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A well-preserved cranium from the Judith River Formation (Montana, USA) reveals the inner ear and neuroanatomy of a Campanian baenid turtle.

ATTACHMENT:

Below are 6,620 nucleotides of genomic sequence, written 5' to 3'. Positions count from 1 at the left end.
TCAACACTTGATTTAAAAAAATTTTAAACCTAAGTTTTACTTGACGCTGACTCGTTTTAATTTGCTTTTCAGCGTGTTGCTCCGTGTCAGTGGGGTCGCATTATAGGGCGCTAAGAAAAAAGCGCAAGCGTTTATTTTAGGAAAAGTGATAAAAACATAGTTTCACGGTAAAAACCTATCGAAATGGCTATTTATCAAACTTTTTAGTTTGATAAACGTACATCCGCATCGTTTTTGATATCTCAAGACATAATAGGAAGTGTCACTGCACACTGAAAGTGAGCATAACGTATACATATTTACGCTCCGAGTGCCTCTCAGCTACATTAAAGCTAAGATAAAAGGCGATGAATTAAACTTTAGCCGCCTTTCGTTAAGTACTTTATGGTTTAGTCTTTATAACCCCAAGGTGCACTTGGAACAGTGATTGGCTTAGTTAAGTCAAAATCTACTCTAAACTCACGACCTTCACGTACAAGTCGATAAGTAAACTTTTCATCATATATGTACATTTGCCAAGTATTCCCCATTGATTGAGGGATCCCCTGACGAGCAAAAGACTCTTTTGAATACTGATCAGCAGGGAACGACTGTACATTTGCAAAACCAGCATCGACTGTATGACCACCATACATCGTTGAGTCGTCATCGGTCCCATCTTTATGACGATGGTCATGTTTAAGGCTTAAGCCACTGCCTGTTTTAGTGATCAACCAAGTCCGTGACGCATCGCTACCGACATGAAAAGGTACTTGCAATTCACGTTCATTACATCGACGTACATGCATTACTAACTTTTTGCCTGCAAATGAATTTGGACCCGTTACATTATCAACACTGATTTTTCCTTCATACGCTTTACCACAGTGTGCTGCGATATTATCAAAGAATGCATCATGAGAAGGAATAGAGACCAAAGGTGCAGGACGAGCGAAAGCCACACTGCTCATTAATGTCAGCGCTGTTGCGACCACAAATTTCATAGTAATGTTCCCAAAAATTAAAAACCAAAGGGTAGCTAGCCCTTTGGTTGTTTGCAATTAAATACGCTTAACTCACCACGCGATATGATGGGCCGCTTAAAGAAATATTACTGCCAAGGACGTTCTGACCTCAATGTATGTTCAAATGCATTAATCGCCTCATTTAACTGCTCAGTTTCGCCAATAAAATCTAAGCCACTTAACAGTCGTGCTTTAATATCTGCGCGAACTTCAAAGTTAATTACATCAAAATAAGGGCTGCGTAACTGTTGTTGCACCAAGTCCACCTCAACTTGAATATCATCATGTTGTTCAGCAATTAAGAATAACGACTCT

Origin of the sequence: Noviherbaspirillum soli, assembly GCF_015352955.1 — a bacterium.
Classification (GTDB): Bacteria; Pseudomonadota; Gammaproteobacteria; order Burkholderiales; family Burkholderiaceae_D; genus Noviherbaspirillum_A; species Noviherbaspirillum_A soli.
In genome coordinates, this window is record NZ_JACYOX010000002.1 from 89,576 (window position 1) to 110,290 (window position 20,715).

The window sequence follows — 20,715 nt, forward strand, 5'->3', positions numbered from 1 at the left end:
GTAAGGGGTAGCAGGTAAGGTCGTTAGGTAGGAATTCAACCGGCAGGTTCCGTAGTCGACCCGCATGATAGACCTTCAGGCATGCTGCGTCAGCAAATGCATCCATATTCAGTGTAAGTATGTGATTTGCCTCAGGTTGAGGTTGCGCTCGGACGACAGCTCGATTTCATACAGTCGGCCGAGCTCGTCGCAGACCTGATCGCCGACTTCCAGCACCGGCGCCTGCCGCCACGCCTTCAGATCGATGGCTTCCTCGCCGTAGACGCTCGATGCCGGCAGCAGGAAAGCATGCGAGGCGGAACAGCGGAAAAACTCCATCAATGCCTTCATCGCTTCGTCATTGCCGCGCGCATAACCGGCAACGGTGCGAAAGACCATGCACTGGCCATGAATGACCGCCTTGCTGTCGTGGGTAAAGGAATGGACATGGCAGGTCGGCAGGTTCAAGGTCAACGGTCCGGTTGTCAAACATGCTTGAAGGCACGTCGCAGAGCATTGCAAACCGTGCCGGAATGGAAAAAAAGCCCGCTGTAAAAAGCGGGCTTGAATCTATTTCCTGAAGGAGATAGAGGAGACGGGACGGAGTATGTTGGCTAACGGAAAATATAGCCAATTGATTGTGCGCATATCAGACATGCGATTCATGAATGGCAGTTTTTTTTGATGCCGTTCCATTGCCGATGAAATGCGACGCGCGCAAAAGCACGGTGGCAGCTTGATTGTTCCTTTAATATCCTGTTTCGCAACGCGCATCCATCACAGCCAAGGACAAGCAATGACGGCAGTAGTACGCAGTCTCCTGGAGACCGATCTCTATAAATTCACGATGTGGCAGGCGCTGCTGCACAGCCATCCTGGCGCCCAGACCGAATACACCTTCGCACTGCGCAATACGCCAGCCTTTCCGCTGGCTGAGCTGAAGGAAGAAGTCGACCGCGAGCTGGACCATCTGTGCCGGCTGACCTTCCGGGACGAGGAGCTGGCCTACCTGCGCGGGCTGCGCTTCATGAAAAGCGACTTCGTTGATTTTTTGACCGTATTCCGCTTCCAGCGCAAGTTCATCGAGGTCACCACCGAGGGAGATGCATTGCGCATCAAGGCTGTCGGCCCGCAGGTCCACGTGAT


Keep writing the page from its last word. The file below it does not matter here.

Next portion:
A cranium belonging to a baenid turtle was recently recovered from the lower half of the Judith River Formation, Montana. Badlands Dinosaur Museum (BDM) 004 is a well-preserved partial cranium that includes the posterior cranial vault, cranial base, and otic capsules. Based on diagnostic characters, the skull can be attributed to Plesiobaena antiqua, which has been previously reported from the Judith River Formation. It also shares with palatobaenines projecting posterior processes of the tubercula basioccipitale and a prominent condylus occipitalis with a deep central pit, demonstrating variation within the Pl. antiqua hypodigm. In a phylogenetic analysis, an operational taxonomic unit of BDM 004 was positioned within Baenodda in an unresolved polytomy with Pl. antiqua, Edowa zuniensis, Palatobaeninae, and Eubaeninae. Microcomputed tomographic (μCT) scans revealed morphology of the middle and inner ear and endocast that are largely unknown in baenids. Semicircular canals of BDM 004 are virtually identical to those of Eubaena cephalica and consistent in dimensions to those of other turtle taxa, including anterior and posterior semicircular canals that are robust and taller than the common crus and diverge from each other at an angle of approximately 90°. The digital endocast reveals a moderately flexed brain with rounded cerebral hemispheres and minimal separation between the metencephalon and myelencephalon. Its well-preserved columella auris (stapes) is gracile with a posterodorsally flared basis columella. It arcs across the middle ear and flattens near its terminus. This study adds to the understanding of baenid middle and inner ear and neuroanatomical morphology and expands the morphological understanding of Pl. antiqua.

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